The answer is either one! It is important to help keep their mind active by getting out of the house and interacting with other people. This can be done by going shopping, going to the hairdresser, going to a senior center for entertainment or attending a movie. It is also important to take them to their church or attend an event in the community such as a play or a concert. Old hymns and music will quickly soothe an agitated mind. Be sensitive to the stamina and health of your loved one if you do take them out of the house.
On the other hand, it is your loved ones’ choice to go out or stay home. After 70+ years, they have earned the right to do nothing if that is their choice. My sister is a retired librarian and she now loves to sit and read all the books she never had time to read while she was still working.
Whether you go out of the house or stay at home, there are ways to stimulate the body and mind through walking, reading, and playing games with your loved ones. Playing older music or hymns, providing the newspaper, puzzle books or even adult coloring books will also provide stimulation. Time spent with your loved one is never time wasted!
Please comment on your tried and true method of stimulation for your loved ones.
Write it Down!
My heart goes out first and foremost to all those affected by Hurricane Harvey! The images are devastating! What will be salvaged from the partially to wholly flooded homes? Last month I wrote a ‘to-do’ list before taking a vacation from your loved one.
This month I would like to recommend an activity that means a great deal. My father was a WWII veteran but never spoke of the war. After my mother died suddenly, to help pass the time, my father wrote his autobiography including his time in the war. He always wanted it published in book form but the best I could do was get it spiral bound on 8.5 x 11 paper. He is now deceased, but I would like to encourage you to get your loved ones’ stories ‘down in writing’ and produce a book not only to preserve your loved ones memories but to also pass their stories to the next generation and beyond.
With that in mind, there are several internet options to facilitate the book and you can even go to your local office or printing store and they will help. However, compiling a book and gathering pictures can seem very overwhelming. I was introduced to one option, www.catchmystory.com, and am impressed with their ease of use and encouraging simplicity in the collection of your story! From the owner of the website: “I invite you to visit CatchMyStory to watch the video and click on HELP to see the tools that make it fun and easy to do. Please feel free to contact me via email: email@example.com or 704-698-5948 with questions, comments, or to share your story.” Coupon Code: BCG (David Holton)
Let me know if you use this service or something else but most importantly “write it down”
I will also be teaching a class for caregivers, September 27 from 9-10:30 at OLLI in Clemson, SC.
Click on this link to register: https://reg138.imperisoft.com/ClemsonUniversity/Search/Registration.aspx
Last month, I encouraged all caregivers to take some time off and get away for at least a day or two. I would like to follow-up on that and give some practical ‘how-to’ suggestions. If you have not already done so, create an emergency folder with the following:
- Legal documents: Power of Attorney...Health Care POA...Living Will
- Phone Numbers: Location where you will be staying...Your cell number...Your loved ones Medical Doctor/Dentist/Preferred Hospital...Power Company...Clergy...Funeral Home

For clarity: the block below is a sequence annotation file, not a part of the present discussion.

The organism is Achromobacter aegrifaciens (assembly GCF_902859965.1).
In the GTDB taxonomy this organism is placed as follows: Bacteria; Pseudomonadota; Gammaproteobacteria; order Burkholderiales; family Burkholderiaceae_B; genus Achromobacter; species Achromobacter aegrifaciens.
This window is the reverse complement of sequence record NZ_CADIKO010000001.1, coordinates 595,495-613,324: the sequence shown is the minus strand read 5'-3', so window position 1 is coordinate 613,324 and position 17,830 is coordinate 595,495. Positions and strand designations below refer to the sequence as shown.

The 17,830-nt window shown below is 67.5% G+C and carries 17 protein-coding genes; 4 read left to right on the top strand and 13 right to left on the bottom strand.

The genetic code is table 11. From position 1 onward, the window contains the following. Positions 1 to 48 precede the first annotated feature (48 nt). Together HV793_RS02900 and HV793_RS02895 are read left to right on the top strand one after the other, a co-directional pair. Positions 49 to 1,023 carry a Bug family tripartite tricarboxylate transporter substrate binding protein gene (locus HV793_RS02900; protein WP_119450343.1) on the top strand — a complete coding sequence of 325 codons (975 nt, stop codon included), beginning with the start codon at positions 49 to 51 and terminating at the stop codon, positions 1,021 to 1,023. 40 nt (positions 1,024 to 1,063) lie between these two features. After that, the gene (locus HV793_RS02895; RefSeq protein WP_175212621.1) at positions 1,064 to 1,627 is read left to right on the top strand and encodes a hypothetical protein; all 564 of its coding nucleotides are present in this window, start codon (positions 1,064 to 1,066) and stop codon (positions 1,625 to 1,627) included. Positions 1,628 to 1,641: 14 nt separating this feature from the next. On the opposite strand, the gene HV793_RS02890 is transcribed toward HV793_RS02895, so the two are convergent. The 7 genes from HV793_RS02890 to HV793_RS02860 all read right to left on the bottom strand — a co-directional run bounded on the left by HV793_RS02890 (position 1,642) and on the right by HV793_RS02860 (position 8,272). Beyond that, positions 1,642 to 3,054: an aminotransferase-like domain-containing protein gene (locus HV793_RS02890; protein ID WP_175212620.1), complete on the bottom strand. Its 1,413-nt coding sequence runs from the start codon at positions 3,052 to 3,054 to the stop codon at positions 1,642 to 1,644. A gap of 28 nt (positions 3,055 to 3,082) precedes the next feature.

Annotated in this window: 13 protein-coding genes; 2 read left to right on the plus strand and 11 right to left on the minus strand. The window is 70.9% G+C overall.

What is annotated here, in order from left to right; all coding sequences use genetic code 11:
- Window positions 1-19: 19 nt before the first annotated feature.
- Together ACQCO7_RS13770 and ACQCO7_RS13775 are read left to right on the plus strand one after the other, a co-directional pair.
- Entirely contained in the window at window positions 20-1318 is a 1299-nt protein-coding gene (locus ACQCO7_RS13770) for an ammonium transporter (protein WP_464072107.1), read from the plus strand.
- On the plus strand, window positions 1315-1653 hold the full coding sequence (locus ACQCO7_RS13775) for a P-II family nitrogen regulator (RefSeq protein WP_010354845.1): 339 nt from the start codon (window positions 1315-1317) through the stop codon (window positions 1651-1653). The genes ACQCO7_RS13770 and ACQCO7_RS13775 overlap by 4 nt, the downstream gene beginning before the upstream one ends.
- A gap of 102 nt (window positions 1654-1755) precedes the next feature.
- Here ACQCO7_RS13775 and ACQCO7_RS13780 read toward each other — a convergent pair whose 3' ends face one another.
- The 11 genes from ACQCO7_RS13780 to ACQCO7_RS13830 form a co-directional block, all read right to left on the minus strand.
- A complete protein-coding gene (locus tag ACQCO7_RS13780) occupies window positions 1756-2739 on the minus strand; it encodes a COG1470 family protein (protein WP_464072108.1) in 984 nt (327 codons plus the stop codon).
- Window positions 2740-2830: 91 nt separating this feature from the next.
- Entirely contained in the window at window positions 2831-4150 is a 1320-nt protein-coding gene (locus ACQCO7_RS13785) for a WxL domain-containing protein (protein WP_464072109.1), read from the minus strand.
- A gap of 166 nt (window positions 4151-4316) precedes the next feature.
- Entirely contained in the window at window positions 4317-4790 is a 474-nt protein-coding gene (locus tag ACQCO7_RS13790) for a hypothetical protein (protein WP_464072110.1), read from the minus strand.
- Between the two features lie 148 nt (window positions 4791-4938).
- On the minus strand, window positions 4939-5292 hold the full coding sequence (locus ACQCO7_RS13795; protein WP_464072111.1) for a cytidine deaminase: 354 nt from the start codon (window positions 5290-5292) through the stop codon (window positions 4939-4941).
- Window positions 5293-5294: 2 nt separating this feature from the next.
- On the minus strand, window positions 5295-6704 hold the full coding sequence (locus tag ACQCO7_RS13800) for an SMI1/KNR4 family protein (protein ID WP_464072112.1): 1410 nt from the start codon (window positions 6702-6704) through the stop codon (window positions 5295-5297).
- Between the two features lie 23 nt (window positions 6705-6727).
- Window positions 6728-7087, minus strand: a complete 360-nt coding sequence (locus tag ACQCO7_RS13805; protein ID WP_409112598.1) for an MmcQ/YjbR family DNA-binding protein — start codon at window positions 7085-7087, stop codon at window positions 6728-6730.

- Prepare food/meals that are easy to heat up or arrange for someone to come and assist at meal times.
- Prepare medicine in individualized containers and mark clearly the day and time to be taken.
- Turn off alarm clocks you may have set – (this from a friend whose parents could not figure out how to silence them!)
- Have laundry done and clean clothes available.
- Depending on their level of self-care, you may want to ask someone to come and physically stay with your loved one or at least come and check on them once or twice a day. (Give them a key to the house!)
- CLEARLY explain to your loved one when and where you are going and when you will return.
- Set up a calendar with large numbers and mark your vacation.
- If you still are unsure, check with an assisted living facility as they frequently will provide Respite Care for a week or more.
Above all, pray and vacate! You need the time away to re-charge and renew your desire to fulfill the responsibilities God has given you to honor and care for your loved one!
Our country is celebrating another Independence Day and our nation’s freedoms. We are free to worship when and where we want, free to bear arms, free to vote, free to pay taxes.
As caregivers, do we have freedom? No and Yes!
No – We do not have the freedom to go on vacation anytime we want. We do not have the freedom to run to the store for the latest sales. We do not have freedom to take our children or grandchildren to see the beautiful fireworks displays after dark.
Yes – We do have the freedom to not worry if we go on vacation. I remember leaving for a couple of hours and half-way to the neighboring town I suddenly began to stress…Why am I leaving? What if something happens to my dad while I am gone? I should turn around and go home. I pulled to the side of the road and immediately, I remembered the verse “Finally, brethren, whatsoever things are true, whatsoever things are honest, whatsoever things are just, whatsoever things are pure, whatsoever things are lovely, whatsoever things are of good report; if there be any virtue, and if there be any praise, think on these things.” (Philippians 4:8.) I took a few deep breaths and realized what is true is that my father was in great care with my husband (a physician). It was a very lovely day and I was about to enjoy a shopping trip.
Vacations for a caregiver take even more planning than the normal family planning. We have two options, hire someone/someplace or ask a family member to stay with our loved one. We need the mental break to enable us to continue our job of Caregiving. Do not be too proud to ask for help.
Think about it, pray about it and allow the Lord to work in your heart and the hearts of others. Celebrate HIS freedom for you!